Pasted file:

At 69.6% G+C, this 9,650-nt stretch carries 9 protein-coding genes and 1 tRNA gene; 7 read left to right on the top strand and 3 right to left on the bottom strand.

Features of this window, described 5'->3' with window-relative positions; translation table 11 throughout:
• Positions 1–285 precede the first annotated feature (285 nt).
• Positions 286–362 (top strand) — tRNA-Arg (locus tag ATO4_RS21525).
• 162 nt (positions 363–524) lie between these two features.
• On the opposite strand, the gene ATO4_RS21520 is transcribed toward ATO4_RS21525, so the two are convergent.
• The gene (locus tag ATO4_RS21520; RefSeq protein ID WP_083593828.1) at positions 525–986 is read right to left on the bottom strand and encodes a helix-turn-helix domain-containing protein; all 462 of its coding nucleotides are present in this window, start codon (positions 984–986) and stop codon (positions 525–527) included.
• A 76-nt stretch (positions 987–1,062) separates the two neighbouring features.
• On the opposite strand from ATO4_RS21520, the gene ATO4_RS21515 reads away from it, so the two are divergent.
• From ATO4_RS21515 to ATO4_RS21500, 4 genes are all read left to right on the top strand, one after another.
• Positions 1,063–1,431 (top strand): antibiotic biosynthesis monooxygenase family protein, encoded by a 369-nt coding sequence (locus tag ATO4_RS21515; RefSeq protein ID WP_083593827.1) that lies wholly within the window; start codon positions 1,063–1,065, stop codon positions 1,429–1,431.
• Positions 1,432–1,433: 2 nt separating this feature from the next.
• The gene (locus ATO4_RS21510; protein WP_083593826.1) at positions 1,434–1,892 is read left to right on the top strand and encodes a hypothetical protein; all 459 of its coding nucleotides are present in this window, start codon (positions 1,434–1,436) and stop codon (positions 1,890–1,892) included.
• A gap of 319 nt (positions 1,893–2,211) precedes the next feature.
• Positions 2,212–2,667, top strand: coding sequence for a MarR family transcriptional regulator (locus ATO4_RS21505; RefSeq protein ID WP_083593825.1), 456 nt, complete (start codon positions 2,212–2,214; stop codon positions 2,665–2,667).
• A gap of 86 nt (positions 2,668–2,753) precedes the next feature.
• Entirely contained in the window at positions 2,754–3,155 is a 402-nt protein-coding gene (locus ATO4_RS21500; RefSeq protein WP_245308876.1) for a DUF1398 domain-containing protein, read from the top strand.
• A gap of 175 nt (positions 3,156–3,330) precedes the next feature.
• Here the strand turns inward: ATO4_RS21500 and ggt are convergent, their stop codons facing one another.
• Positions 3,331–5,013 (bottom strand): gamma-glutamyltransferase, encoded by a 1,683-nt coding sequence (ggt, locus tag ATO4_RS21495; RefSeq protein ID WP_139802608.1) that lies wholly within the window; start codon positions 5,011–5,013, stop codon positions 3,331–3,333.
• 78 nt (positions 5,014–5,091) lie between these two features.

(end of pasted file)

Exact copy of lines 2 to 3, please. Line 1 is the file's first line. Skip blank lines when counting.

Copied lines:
Features of this window, described 5'->3' with window-relative positions; translation table 11 throughout:
• Positions 1–285 precede the first annotated feature (285 nt).